Insect odor transduction is still not resolved, despite the fact that its understanding is a crucial prerequisite to controlling the behaviour of pest, vector, or beneficial insects. Odours from the environment and pheromones (species-specific odours) can be detected via odour receptor neurons (ORNs) on insect antennae. It is well known that insect olfactory receptors (ORs) expressed in ORNs consist of a highly conserved olfactory receptor co-receptor (Orco) subunit and a highly variable ligand-binding OR subunit. Orco locates and maintains ORs in ciliary membranes as prerequisite to odor responses (termed chaperone function). Despite several excellent investigations, it remains unclear how Orco and OR proteins interact with each other during odor transduction. 

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Morphological and functional examination of neuropeptides in the circadian system of Rhyparobia maderae with focus on myoinhibitory peptides

The cockroach Rhyparobia maderae is an established model organism for circadian research. Transplantation experiments located the circadian clock that controls rest-activity cycles to the accessory medulla (AME) with innervating pigment-dispersing factor (PDF) expressing neurons. The AME is a small optic lobe neuropil innervated by about 240 neurons belonging to 8 soma groups that are enriched in neuropeptides. Among all AME clock neurons the 12 anterior PDF expressing cells are studied best. Two of them co-express myoinhibitory peptides (MIPs). We want to understand the function of MIP in the circadian system of the cockroach.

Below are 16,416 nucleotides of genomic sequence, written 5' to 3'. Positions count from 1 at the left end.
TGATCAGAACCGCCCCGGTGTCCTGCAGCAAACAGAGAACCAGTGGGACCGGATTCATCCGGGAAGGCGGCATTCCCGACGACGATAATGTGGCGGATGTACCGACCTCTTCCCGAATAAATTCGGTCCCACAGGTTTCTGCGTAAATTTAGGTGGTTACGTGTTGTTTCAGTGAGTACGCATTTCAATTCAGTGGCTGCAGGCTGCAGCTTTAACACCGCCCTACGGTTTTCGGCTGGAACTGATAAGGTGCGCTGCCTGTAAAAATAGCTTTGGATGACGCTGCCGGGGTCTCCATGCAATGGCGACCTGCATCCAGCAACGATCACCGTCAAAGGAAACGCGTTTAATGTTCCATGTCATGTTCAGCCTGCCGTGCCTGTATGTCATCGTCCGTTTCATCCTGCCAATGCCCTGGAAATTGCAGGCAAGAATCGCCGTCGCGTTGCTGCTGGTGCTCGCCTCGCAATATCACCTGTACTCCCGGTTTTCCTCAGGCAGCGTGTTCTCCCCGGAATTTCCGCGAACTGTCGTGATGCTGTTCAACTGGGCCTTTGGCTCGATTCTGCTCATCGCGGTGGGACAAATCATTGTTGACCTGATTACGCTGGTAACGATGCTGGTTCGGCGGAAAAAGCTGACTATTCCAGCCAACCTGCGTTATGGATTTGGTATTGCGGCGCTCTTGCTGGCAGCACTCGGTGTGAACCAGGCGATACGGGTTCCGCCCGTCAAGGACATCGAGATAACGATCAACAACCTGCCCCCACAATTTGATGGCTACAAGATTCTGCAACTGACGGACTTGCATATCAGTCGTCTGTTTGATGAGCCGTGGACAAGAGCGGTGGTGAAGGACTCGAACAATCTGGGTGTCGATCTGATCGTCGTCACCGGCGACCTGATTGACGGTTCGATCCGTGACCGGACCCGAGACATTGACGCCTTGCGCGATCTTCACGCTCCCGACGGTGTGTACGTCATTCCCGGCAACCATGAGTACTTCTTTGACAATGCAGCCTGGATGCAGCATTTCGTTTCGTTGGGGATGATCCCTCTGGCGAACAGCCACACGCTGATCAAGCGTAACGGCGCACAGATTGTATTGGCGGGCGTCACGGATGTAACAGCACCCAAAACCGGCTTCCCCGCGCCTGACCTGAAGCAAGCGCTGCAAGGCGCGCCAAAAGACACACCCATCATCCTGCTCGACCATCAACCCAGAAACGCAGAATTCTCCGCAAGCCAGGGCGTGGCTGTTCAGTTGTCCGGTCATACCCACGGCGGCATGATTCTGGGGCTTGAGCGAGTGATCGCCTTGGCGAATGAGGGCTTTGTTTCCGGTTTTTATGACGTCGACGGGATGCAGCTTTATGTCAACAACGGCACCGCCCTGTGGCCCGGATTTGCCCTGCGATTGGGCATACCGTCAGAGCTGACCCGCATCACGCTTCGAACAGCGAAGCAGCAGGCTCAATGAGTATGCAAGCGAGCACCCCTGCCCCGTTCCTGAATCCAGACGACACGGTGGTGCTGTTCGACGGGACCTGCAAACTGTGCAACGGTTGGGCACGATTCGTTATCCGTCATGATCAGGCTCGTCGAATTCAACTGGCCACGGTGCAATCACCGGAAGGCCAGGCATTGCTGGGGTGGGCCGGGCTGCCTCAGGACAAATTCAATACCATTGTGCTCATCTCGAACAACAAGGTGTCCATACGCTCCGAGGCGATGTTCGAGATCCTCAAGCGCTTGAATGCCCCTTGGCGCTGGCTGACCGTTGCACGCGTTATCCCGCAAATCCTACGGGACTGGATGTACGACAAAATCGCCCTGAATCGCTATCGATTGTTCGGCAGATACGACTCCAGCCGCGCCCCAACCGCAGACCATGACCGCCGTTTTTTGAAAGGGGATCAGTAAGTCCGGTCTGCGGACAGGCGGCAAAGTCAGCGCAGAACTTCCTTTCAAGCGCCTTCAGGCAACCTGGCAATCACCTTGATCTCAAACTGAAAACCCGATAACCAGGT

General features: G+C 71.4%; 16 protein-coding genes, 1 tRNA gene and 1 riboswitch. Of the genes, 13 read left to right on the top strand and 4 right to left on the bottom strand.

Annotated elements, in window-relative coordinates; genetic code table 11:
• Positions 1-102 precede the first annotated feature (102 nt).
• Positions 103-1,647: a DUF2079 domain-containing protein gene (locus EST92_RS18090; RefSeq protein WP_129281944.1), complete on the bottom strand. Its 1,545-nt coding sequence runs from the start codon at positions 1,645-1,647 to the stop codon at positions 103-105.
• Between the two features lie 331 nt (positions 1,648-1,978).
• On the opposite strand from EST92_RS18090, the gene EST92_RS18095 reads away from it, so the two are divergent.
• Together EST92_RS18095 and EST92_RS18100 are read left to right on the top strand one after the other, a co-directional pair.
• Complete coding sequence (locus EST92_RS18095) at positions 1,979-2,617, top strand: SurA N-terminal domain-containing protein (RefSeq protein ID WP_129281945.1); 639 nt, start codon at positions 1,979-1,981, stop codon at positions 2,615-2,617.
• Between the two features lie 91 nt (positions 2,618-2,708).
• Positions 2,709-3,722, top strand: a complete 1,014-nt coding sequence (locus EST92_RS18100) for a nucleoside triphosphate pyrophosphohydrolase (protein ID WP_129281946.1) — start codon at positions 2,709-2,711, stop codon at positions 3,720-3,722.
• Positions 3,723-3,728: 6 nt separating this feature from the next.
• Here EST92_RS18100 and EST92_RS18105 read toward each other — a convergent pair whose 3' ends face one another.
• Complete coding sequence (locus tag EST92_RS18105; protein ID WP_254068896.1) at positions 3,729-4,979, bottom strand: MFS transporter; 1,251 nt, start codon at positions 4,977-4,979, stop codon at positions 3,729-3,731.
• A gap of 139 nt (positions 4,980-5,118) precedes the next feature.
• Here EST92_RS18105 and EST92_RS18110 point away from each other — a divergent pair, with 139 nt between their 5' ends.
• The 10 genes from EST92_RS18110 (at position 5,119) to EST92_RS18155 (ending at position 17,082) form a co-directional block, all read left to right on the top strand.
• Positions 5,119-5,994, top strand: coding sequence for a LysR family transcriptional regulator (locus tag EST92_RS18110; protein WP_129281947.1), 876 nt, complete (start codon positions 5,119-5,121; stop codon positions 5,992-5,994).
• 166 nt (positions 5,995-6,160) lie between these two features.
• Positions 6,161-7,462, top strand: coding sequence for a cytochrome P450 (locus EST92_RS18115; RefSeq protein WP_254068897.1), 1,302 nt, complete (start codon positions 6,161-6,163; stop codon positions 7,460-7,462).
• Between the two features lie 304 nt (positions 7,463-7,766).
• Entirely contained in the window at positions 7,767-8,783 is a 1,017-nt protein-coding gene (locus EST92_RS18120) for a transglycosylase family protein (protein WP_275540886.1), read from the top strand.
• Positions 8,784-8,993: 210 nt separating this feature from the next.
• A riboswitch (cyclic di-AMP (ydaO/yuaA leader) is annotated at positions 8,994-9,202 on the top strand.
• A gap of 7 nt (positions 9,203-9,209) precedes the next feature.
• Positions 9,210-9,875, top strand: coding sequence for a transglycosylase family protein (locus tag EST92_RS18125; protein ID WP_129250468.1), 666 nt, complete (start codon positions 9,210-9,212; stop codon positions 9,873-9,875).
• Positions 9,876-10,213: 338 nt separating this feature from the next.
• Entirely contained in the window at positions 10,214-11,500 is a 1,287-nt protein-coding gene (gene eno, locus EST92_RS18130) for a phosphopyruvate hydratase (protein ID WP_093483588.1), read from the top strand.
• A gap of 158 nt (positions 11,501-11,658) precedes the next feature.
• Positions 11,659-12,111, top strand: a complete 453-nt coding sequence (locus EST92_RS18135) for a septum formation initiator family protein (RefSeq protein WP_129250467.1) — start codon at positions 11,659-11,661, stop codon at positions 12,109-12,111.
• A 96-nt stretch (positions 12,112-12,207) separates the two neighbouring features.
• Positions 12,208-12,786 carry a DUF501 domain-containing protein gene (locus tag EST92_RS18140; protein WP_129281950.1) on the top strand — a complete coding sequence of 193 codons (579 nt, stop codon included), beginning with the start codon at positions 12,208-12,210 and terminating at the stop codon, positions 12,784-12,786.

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Functional characterization of circadian clock neuronal circuits controlling sleep-wake rhythms in the Madeira cockroach Rhyparobia maderae

The cockroach Rhyparobia maderae is an established model organism for circadian research. Transplantation experiments located the circadian clock that controls rest-activity cycles to the accessory medulla (AME) with innervating pigment-dispersing factor (PDF) expressing neurons. The AME is a small optic lobe neuropil innervated by about 240 neurons belonging to 8 soma groups that are enriched in neuropeptides. Among all AME clock neurons the 12 anterior PDF expressing cells are studied best. Two of them co-express myoinhibitory peptides (MIPs). We want to understand the function of MIP in the circadian system of the cockroach.

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How can rhythmic extracellular/environmental signals generate highly specific, rhythmic cellular responses at different time scales, while the repertoire of intracellular second messengers is limited?

Clock cells can sense regular environmental rhythms at different time scales, such as the 24h light dark cycle or the superimposed ultradian rhythm in the change of light intensity at dusk and dawn. They transduce these environmental rhythms into respective intracellular rhythms of “second messengers” as well as in regular release of coupling factors such as neuropeptides. The rhythmically released neuropeptides in turn will generate intracellular changes of second messengers in all neuropeptide receptor expressing cells at the time course of the environmental cues.